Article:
Posts Tagged: John Gardner

Reality Scooped: Talking with Tony Tulathimutte

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Recent Whiting Award winner Tony Tulathimutte discusses his first novel, Private Citizens, the state of satire in 2017, “booby-trapping” identity politics, and productivity in the Internet age. ...more

The Rumpus Interview with Lucy Jane Bledsoe

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Lucy Jane Bledsoe discusses her latest book, A Thin Bright Line, uncovering the remarkable story of her aunt, and illuminating history through the lens of imagination. ...more

The Rumpus Interview with Brian Shawver

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Author Brian Shawver talks about his new book, Danger on the Page, his novel Aftermath, MFA programs, and why it’s a good thing that writing never stops being hard work. ...more

Word of the Day: Mundificative

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(n.); a cleansing medicine or preparation; (adj.) able to cleanse, especially a wound

“Art begins in a wound, an imperfection—a wound inherent in the nature of life itself—and is an attempt either to live with the wound or to heal it.”

–John Gardner, Grendel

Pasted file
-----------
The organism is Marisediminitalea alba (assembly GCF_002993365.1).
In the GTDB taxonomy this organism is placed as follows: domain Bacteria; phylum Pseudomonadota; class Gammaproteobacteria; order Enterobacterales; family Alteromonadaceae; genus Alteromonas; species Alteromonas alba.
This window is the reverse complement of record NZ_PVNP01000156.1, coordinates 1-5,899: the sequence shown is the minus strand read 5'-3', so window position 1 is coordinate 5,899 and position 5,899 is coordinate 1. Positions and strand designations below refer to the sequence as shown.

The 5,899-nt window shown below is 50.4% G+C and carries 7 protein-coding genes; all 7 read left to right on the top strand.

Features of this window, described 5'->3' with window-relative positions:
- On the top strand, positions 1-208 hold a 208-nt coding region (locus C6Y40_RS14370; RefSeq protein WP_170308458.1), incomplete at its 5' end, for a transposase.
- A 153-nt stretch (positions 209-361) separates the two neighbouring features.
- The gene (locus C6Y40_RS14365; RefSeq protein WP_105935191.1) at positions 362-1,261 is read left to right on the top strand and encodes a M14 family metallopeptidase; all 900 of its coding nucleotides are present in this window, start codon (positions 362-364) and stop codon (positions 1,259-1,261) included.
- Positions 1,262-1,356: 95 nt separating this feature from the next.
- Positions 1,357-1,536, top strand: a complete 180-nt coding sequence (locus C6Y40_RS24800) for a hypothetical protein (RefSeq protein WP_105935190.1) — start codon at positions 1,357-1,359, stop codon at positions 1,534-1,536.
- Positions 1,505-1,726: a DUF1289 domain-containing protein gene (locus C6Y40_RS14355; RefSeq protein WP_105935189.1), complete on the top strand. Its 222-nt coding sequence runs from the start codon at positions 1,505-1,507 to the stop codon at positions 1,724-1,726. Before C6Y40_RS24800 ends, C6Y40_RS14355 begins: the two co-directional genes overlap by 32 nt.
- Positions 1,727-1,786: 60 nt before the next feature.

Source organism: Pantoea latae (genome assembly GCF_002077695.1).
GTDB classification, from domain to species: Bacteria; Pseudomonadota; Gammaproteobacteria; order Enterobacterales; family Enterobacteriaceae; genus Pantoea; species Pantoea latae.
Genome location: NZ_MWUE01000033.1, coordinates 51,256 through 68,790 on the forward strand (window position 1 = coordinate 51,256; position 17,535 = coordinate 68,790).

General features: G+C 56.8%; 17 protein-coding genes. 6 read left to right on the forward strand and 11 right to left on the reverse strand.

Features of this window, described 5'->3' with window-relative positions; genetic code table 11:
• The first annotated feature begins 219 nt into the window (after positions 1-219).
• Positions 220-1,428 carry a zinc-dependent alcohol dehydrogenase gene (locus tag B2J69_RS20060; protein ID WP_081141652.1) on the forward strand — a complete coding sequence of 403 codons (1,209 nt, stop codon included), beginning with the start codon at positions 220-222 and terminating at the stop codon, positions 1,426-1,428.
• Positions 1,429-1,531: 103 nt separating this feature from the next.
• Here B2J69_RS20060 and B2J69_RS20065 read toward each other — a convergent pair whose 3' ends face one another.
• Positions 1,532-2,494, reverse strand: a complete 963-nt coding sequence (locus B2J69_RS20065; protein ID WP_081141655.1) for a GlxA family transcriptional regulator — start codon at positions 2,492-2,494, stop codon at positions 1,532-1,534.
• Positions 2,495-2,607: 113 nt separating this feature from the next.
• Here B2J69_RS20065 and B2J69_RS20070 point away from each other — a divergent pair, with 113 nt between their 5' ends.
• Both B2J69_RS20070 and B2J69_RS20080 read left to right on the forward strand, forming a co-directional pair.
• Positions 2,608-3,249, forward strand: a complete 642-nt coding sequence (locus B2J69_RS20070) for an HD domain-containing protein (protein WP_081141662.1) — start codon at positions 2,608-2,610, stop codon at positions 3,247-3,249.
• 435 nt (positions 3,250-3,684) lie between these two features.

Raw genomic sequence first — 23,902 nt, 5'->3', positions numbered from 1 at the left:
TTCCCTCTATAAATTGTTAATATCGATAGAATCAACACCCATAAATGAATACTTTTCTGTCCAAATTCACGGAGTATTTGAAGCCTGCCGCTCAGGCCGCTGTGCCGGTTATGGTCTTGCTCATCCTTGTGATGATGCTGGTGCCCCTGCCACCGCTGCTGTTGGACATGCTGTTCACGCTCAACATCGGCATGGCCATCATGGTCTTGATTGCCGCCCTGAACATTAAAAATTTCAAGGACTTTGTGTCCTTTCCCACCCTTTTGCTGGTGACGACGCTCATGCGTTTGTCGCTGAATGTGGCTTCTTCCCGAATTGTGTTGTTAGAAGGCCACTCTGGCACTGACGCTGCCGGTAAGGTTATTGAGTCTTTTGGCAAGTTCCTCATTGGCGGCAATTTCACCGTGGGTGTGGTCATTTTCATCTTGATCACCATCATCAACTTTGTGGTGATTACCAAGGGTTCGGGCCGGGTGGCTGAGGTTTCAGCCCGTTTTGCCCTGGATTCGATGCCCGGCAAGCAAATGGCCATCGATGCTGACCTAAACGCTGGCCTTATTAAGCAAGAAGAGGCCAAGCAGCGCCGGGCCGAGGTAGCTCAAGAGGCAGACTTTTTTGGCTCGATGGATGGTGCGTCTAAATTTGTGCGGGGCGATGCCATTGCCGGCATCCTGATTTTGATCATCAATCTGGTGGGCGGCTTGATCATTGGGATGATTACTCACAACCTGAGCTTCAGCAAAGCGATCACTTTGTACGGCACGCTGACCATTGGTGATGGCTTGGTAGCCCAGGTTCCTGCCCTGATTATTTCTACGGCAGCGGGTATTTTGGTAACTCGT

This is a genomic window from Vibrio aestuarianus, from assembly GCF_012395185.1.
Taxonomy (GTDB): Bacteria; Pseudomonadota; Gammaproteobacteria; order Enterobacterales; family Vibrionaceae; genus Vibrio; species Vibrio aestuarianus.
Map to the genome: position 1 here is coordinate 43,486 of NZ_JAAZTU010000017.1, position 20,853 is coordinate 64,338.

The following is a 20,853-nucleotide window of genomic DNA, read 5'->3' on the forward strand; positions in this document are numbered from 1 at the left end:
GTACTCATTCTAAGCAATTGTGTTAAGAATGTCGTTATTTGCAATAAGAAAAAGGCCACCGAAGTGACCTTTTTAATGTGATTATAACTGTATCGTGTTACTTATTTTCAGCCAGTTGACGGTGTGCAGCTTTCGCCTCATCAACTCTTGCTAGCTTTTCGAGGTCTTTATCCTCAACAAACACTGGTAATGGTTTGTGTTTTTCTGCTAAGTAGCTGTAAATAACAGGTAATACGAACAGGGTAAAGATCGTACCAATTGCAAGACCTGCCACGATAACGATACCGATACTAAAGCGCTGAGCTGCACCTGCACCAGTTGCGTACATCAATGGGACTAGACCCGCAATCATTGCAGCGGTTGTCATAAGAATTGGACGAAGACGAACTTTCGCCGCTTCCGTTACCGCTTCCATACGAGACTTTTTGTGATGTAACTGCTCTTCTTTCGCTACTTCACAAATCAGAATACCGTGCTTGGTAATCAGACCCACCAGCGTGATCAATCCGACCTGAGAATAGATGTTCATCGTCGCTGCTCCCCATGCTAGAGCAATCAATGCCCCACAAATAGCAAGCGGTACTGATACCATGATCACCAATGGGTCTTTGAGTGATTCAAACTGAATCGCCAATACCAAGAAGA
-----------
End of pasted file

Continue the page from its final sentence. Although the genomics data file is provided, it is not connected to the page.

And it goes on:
The idea of creative expression as a healing experience has been tossed around in both artistic and non-artistic communities for as long as most of us can remember, if not longer; there have even been scientific studies to support the cleansing quality of artistic output.

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“The Labor of Reconsideration”

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For the Millions, Philip Graham considers how childhood traumas can inspire art. In his exploration, Graham looks to works by John Gardner, Rabih Alameddine, and James Baldwin, authors who confront “psychic wounds” and use writing as a method of healing:

We writers are used to looking back, locating in our rough drafts any glimmer that might show the way forward.

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